There are no set solutions, there will be so many individuals situations that you haven’t been prepared for. One thing that may surprise you is that the children won’t be your biggest challenge, the parents will be. Some parents look at you as a babysitter, someone who gives them a break from 8am to 3pm. Getting them to become involved in their child’s schooling is almost unheard of to them, "that’s your job!" some will have the nerve to say. It will be like war with the devil himself if you can image that, I have had conversations on the phone with my son’s mother about confrontations she’s had with teachers and principals, I’m telling you it has left me speechless, shaking my head in disbelief. Like I said before, it will come at you from all directions & just when you thought that you had seen it all, something new will cause you to question the morality in people.

You have started out on a journey that will test all that you are as a human being, your main focus at all times should be your safety and if that is not a problem then the children; after all, you still believe, don’t you?


Where I Come From by Ms. Em

I come from the warmth they call paradise

A place in South America known as Trinidad and Tobago, in the West Indies;

Where the land nourished my body and nourished my soul.

Where the sun enhanced my brown skin tone and added natural highlight to my hair;

And blue waters emptied my spirit.

I come from a small village, where we worked together to maintain the village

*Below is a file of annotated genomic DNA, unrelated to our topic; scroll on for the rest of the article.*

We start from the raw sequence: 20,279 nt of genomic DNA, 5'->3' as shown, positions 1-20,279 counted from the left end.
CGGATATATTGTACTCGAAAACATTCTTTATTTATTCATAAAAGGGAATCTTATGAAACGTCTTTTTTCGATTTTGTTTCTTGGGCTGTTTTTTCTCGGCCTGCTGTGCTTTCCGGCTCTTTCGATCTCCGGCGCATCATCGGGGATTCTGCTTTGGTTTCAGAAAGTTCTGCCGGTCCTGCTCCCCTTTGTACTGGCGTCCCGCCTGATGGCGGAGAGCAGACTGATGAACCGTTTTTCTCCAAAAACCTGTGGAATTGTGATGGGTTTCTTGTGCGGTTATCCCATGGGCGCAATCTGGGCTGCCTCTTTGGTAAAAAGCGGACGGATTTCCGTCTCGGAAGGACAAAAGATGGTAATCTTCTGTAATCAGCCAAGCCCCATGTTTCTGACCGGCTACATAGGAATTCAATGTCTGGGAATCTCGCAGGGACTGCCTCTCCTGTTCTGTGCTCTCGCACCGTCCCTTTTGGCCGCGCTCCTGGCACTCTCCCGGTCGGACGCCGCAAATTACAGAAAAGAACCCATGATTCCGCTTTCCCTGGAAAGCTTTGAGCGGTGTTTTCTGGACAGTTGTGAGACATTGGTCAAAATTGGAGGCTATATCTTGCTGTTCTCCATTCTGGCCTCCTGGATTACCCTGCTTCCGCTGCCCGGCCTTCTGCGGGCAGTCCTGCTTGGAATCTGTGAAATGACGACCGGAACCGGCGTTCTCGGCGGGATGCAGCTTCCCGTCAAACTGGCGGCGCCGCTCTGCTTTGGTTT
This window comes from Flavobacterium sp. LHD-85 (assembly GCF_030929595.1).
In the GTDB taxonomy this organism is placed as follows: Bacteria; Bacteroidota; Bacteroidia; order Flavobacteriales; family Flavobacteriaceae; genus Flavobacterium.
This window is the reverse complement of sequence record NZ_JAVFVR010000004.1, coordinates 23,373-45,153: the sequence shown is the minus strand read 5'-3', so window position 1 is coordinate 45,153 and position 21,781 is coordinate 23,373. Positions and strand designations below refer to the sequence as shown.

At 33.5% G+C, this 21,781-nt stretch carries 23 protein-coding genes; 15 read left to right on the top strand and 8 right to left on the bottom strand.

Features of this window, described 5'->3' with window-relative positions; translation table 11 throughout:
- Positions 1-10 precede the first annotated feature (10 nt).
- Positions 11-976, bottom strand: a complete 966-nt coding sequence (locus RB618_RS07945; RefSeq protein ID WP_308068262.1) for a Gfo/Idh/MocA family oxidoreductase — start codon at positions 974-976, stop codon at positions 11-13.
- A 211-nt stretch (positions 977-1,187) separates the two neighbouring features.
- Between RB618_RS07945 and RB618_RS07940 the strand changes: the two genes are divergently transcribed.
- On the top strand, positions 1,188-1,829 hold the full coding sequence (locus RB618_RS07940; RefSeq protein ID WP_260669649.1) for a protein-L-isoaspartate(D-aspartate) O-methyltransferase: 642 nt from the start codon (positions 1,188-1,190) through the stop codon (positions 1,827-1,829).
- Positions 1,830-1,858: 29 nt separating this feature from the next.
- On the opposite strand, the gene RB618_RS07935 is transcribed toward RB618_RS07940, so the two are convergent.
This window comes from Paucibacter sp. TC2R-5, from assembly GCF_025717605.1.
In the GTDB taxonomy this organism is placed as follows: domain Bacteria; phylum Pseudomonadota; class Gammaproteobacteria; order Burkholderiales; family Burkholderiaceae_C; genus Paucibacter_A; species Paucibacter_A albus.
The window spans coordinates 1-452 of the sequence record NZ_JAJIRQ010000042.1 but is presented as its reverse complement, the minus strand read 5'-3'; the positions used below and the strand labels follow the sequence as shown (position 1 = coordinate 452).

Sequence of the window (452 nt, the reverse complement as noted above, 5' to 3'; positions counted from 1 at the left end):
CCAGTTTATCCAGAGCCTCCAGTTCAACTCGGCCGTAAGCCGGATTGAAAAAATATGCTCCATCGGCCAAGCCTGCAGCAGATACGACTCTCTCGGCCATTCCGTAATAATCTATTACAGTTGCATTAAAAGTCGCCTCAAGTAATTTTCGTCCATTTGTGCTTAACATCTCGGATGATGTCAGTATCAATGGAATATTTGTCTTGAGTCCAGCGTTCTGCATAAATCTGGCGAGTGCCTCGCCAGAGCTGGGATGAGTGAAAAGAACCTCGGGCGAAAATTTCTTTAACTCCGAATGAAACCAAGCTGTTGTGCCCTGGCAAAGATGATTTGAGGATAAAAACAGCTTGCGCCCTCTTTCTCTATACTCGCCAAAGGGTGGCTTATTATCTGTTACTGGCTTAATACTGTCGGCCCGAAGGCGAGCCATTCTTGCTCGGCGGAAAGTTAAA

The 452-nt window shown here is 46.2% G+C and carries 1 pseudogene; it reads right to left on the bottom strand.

And to care for one another

I come from poverty in paradise too

But dreaming kept me role playing

I come from walking home from school and ending up climbing a mango tree to ravish and savor on my long walk home

I come from the village where a villager inform my mother that I  was climbing a mango tree; strongly looking out for my safety, and knowing that it takes a village to raise a child.  I respected the consequences.

I come from being reprimanded with extra chores and no play time because of that climb.

I come from Saturday community center visits, where I learned the tradition of my African ancestry: storytelling, the dance, the religion, the foods, we met and we talked

I come from reading and writing as branches of the root of education

I come from pride in learning to make my future a success

And although poverty reigned, dreams and education washed away the shame

I come from respect for the family near

and far; loving family because we share the same blood and name.

I come from being closed to Aunties and Uncles and Cousins and even had a best friend

I come from a loving mother and a loving yet relentless father

I come from being proud to be told Oh, you are Vena and Harry's child and your grandmother is Tamazine.

I come from a mother saying, "You can be all you can be, be encouraged."

Remember I come from poverty in paradise

A place where dreams are encouraged under the stars 

Only because my parents knew that I was a STAR.